Last week was Bastille Day (aka “le 14 juillet”) in France. As it goes with many independence days, there were fireworks featured in cities all over the country, the most-famous being in Paris. Considering that it falls in the middle of summer, during which tourist season is at its peak, the capital is packed with people who not only want to explore the city, but also see the national celebrations themselves.
It’d been exactly five years since I was last present for the 14 juillet fireworks in Paris– my first time was when I studied abroad for the summer and, even though I’d since been living in France for work, I was never around in the summer to see the celebrations again. I would usually return to Los Angeles around May or June for the summer, only to come back to France in late August or September to teach again.
That said, I made it my goal to stick it out long enough this year to be present for le 14 juillet. Even more so, I managed to book in advance for transport and accommodation, since again, Paris is inundated with tourists in the summer. Prices are more expensive, but of course, it’s that time of year to travel…
Depending on when and where you’re situated for the Bastille Day fireworks, experiences for the show viewings will vary. As it can be very overwhelming for first-timers, it’s important to have a plan to get around, see the fireworks, and make it back to your accommodation as smoothly as possible.
Having done le 14 juillet twice myself, I’ve learned a few things to help those who want to go and have a good time. In this post, I’ll give you a FAQ guide on how, where, and when to see the fireworks, as it’s truly a beautiful sight that must be seen if you’re in Paris during the summer. Let’s get started!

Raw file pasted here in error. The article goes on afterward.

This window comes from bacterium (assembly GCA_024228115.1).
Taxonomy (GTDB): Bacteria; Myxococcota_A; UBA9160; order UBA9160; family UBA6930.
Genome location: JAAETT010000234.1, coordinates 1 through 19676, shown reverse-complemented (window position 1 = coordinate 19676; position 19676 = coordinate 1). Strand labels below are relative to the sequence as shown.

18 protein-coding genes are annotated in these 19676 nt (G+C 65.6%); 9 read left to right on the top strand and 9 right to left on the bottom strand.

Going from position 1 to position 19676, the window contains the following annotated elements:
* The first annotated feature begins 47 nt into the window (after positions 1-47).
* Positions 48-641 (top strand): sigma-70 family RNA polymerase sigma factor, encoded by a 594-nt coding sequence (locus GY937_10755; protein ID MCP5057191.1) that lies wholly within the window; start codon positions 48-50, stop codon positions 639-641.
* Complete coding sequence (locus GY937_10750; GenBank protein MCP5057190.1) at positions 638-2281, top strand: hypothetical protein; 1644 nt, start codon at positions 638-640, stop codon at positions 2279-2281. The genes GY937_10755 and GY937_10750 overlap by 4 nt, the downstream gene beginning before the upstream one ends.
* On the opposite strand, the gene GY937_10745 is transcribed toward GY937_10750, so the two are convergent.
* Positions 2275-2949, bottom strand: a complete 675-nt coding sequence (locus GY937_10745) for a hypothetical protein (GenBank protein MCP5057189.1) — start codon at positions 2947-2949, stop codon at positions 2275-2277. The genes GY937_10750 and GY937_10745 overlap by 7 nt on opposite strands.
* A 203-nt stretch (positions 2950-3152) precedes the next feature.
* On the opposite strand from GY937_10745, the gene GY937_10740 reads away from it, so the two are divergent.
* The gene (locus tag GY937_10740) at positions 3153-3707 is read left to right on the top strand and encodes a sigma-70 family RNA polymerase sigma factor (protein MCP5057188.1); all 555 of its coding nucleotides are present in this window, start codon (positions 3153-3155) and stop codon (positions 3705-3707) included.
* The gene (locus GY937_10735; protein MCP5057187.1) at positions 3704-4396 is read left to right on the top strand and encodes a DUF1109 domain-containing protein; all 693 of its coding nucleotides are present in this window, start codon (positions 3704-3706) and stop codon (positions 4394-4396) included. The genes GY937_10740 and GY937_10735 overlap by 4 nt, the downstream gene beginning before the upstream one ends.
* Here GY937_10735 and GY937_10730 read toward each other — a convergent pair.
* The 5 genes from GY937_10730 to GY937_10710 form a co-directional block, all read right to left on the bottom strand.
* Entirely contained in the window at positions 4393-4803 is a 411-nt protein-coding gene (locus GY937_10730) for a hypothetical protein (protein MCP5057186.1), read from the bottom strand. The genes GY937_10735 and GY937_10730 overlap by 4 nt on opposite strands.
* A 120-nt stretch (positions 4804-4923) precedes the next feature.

1. What’s “le 14 juillet?”
Commonly known as “Bastille Day” by anglophones, le 14 juillet is the largest French national holiday that commemorates the storming of the Bastille on July 14, 1789. This was a pivotal event that marked a watershed moment in the French Revolution, as the monarchy was soon overthrown and France became a republic. Since then, the nation has celebrated this day with parades, fireworks, and plenty of festivities into the wee hours of the morning.
2. When and where does it take place?
Celebrations take place throughout the day, with the défilé (“military parade”) in the morning on the grand Champs-Élysées and the president of France present to give a speech to French citizens and the fireworks at night at the Eiffel Tower. Following the fireworks, there’s also the bals des Pompiers (“Firemen’s Balls”) which are parties hosted by firemen at venues all over the city, with lots of dancing, drinking, and merriment into the next day.
3. Are places (restaurants, shops, banks) open on this day?
A good number of restaurants and shops, along with banks and post offices, will be closed for the national holiday. Others might have limited hours– however, the closer you are to the touristy sites (e.g. Eiffel Tower, Champs-Élysées, the Marais…), the more it’s guaranteed that places will still be opened that day.
4. When do the fireworks start?
Considering that the sun doesn’t set until past 22:30 in the summer, the fireworks often start late– this year, it started at 23:00.
5. How long do the fireworks last?
The fireworks last around 35-40 minutes, ending by midnight. Still early enough to stay out and party into the night!
6. How do I get around Paris on this day?